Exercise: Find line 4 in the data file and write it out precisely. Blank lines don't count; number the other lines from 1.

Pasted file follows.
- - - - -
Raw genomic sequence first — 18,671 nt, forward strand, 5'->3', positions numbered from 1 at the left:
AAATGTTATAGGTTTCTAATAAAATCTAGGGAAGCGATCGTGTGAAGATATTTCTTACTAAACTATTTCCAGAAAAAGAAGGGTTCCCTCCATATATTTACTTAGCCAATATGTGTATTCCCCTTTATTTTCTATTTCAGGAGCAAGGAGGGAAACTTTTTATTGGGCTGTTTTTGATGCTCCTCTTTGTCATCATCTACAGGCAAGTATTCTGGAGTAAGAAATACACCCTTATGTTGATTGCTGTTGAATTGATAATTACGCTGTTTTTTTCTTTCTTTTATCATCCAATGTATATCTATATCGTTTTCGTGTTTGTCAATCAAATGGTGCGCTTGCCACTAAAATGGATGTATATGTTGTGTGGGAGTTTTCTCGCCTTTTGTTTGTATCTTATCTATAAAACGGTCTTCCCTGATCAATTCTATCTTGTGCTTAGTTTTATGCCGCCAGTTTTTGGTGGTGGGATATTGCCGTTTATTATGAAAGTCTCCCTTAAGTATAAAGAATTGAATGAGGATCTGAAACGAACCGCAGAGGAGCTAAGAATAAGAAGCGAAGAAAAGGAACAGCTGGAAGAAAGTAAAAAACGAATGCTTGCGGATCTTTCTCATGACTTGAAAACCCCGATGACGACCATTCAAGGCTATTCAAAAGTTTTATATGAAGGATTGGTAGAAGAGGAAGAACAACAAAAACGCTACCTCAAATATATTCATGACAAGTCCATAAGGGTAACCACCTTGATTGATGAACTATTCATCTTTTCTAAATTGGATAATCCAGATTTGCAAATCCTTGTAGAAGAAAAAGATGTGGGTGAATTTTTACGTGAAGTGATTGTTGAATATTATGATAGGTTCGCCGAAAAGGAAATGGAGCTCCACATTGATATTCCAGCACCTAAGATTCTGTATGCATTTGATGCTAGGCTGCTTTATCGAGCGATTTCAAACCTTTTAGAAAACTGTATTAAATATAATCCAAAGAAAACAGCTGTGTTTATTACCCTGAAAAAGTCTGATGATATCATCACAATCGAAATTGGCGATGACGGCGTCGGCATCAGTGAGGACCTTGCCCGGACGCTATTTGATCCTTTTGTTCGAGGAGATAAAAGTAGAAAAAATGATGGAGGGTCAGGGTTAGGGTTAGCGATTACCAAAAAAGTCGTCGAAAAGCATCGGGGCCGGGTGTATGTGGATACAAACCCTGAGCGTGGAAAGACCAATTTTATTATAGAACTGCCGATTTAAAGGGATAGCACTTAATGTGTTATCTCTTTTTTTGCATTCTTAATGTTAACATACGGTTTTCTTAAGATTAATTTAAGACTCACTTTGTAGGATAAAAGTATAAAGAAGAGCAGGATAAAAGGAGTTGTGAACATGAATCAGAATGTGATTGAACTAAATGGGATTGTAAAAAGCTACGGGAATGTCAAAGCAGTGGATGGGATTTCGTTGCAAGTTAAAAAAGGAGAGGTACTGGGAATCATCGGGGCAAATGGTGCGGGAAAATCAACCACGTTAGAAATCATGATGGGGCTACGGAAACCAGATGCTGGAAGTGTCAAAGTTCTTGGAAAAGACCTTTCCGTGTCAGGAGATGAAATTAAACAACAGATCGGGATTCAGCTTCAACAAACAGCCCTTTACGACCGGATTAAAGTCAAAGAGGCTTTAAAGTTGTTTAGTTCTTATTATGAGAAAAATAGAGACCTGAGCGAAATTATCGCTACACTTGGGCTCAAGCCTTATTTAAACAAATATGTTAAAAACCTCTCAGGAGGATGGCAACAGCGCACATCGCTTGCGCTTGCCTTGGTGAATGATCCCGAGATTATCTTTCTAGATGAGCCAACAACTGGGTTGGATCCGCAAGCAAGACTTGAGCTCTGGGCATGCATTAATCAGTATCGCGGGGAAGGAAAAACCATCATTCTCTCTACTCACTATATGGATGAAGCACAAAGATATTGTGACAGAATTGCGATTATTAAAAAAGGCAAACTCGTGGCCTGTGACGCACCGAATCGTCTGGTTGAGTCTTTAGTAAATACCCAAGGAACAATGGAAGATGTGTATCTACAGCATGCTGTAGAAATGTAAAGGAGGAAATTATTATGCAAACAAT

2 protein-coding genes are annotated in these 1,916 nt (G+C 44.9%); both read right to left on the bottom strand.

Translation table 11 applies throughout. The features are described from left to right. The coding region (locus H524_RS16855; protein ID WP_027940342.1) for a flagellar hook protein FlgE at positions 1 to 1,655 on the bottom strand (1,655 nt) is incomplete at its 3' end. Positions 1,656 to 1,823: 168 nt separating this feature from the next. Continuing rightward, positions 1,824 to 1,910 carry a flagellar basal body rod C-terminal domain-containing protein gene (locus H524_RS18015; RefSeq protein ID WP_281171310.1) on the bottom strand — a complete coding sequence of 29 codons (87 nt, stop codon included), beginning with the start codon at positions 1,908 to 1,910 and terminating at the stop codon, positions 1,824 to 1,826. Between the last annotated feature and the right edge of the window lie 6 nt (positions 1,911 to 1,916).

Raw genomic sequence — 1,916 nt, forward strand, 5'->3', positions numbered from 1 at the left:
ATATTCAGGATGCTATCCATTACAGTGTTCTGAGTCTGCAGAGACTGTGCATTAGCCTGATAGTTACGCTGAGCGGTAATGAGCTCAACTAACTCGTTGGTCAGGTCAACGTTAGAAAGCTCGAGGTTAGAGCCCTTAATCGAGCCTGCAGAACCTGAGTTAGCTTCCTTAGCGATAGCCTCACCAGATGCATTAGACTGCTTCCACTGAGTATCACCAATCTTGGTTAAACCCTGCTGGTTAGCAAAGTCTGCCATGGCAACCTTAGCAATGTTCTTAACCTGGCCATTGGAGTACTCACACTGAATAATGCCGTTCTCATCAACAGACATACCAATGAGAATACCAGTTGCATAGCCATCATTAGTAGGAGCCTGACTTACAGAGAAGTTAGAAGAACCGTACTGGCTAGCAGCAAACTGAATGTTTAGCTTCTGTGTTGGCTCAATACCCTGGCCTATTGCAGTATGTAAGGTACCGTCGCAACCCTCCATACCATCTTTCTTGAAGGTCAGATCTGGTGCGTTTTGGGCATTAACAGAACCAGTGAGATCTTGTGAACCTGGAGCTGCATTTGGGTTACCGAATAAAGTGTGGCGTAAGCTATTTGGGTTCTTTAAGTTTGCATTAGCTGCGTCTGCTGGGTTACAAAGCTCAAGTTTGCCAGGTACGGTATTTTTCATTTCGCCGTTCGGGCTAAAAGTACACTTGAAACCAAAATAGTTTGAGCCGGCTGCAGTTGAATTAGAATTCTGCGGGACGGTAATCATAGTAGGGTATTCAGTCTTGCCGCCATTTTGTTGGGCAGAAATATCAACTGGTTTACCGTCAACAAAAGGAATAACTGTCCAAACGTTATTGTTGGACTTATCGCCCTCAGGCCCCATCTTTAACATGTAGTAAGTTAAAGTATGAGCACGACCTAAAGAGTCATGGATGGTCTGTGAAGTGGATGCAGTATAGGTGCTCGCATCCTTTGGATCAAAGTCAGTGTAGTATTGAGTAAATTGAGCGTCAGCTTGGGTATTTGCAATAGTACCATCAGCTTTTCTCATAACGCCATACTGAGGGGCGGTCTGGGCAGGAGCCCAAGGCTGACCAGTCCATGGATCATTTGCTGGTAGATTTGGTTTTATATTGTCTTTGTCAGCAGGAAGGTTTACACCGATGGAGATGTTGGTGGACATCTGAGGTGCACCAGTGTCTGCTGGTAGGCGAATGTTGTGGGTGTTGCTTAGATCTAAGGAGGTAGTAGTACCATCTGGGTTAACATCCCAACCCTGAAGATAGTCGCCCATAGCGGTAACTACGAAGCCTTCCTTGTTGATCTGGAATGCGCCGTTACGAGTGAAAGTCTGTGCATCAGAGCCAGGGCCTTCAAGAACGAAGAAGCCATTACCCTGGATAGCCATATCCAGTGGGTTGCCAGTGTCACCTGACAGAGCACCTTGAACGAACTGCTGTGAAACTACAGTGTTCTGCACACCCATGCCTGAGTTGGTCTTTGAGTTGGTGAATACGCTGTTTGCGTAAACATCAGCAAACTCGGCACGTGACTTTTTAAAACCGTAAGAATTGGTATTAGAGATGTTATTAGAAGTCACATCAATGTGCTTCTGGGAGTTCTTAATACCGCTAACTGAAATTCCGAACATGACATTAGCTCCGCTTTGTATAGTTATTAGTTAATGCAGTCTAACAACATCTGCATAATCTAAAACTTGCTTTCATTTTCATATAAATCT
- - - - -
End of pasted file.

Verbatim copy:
Translation table 11 applies throughout. The features are described from left to right. The coding region (locus H524_RS16855; protein ID WP_027940342.1) for a flagellar hook protein FlgE at positions 1 to 1,655 on the bottom strand (1,655 nt) is incomplete at its 3' end. Positions 1,656 to 1,823: 168 nt separating this feature from the next. Continuing rightward, positions 1,824 to 1,910 carry a flagellar basal body rod C-terminal domain-containing protein gene (locus H524_RS18015; RefSeq protein ID WP_281171310.1) on the bottom strand — a complete coding sequence of 29 codons (87 nt, stop codon included), beginning with the start codon at positions 1,908 to 1,910 and terminating at the stop codon, positions 1,824 to 1,826. Between the last annotated feature and the right edge of the window lie 6 nt (positions 1,911 to 1,916).